DARREN FRANICH: I really enjoyed the first three seasons of Community. The show wasn’t perfect by any means, but what I liked about it was the total go-for-broke spirit, the sense that every episode took a concept that could’ve been gimmicky — Law & Order spoof! Spaghetti western! Alternate-universe chaos theory! — and then rapaciously attacked it from every angle

I credit that spirit entirely to Dan Harmon, who is by all accounts an insane person who pours everything of himself into his work and desperately wants to make great television. When Harmon was fired from his post as showrunner, he immediately became a sanctified Great Man Of Television, because everyone loves a martyr.

But martyrs are boring. I was worried that Harmon would spend his post-Community career playing the martyr — which, much as I love him, is basically what Conan O’Brien did post-Tonight Show. Without Harmon, Community was pretty boring too: Even when it was funny, it never felt insane the way that old Community could.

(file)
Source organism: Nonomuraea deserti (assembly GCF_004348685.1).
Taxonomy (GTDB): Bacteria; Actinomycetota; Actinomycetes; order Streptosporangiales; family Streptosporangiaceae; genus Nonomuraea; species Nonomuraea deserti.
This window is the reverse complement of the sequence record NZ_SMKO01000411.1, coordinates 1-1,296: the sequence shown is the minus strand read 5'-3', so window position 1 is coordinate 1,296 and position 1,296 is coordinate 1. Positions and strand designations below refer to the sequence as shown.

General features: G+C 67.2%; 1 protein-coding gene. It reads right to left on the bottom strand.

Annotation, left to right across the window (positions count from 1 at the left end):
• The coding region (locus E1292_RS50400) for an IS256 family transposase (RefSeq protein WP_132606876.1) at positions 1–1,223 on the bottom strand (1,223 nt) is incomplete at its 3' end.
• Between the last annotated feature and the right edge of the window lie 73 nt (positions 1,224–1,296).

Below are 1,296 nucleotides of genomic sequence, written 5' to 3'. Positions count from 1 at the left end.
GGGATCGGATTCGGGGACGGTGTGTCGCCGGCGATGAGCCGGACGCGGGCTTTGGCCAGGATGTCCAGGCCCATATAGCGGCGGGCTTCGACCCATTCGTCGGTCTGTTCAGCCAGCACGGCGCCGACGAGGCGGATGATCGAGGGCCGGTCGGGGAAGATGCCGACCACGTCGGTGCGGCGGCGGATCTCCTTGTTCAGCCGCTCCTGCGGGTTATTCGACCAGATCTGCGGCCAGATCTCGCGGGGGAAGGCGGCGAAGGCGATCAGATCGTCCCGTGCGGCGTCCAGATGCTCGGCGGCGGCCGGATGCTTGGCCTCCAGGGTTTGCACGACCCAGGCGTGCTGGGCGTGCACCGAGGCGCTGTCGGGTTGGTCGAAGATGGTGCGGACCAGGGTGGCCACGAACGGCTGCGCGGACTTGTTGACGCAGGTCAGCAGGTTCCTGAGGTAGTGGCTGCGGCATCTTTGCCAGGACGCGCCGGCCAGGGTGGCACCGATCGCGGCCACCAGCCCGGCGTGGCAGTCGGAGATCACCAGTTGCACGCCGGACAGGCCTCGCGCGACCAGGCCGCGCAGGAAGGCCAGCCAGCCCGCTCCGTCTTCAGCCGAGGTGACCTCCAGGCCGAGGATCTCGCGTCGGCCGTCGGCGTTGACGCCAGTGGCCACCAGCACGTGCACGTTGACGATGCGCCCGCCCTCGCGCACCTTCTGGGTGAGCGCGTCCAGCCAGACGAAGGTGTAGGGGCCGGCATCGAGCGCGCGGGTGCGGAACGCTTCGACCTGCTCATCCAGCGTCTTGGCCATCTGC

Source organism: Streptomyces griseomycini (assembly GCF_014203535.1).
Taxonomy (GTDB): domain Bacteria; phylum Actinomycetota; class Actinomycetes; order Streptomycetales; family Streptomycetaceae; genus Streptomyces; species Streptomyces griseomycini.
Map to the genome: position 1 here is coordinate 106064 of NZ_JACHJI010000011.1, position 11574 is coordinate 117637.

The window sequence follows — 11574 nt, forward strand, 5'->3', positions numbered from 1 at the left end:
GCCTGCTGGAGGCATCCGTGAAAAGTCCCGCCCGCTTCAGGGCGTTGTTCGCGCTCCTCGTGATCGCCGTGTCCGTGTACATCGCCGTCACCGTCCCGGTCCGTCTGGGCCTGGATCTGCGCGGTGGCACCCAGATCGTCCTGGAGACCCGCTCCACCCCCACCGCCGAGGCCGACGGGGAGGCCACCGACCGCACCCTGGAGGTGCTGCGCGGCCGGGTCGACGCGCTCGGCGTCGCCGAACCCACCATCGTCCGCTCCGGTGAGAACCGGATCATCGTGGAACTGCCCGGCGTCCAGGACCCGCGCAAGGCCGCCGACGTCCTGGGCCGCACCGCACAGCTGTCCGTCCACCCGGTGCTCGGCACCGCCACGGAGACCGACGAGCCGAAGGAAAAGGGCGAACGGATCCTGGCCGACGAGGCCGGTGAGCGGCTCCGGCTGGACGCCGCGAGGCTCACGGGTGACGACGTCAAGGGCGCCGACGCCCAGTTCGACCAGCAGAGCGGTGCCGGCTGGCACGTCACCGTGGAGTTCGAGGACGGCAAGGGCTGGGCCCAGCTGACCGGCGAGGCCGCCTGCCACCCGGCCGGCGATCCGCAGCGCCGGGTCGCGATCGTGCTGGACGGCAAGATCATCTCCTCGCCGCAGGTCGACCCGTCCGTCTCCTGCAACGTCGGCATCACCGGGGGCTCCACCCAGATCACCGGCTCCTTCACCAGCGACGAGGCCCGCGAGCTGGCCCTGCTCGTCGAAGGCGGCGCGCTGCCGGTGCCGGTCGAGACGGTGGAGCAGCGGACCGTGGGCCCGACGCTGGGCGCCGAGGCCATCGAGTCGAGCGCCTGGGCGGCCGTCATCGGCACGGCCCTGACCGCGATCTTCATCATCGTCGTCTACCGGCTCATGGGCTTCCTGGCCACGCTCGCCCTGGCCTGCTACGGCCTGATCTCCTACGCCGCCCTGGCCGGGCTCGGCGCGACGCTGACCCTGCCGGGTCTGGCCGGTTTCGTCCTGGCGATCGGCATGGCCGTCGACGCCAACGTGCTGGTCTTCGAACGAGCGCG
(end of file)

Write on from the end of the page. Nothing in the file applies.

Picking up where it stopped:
'Star Trek': Damon Lindelof apologizes for showing Alice Eve in her underwear. (Seriously?)


In Star Trek Into Darkness, Captain Kirk and his team take on a new foe, travel to new planets, and generally do new, sequel-y stuff. Also: New girl Alice Eve (who plays Dr. Carol Marcus) is shown in her underwear. Many (or at least a few) viewers found the scene exceptional for the way that it undercut the character’s other abilities. If she’s a super-smart scientist, why is she stripping out of her clothes for no apparent reason? Into Darkness co-writer Damon Lindelof touched on some of these concerns in a spoiler chat with MTV (warning: very spoiler-y).